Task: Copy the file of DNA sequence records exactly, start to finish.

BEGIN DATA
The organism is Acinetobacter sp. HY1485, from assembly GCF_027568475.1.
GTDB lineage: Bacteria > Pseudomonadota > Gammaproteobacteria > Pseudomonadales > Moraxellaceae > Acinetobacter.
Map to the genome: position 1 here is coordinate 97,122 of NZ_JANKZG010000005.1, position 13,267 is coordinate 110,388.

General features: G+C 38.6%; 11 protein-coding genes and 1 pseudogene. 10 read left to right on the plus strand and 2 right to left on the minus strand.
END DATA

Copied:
The organism is Acinetobacter sp. HY1485, from assembly GCF_027568475.1.
GTDB lineage: Bacteria > Pseudomonadota > Gammaproteobacteria > Pseudomonadales > Moraxellaceae > Acinetobacter.
Map to the genome: position 1 here is coordinate 97,122 of NZ_JANKZG010000005.1, position 13,267 is coordinate 110,388.

General features: G+C 38.6%; 11 protein-coding genes and 1 pseudogene. 10 read left to right on the plus strand and 2 right to left on the minus strand.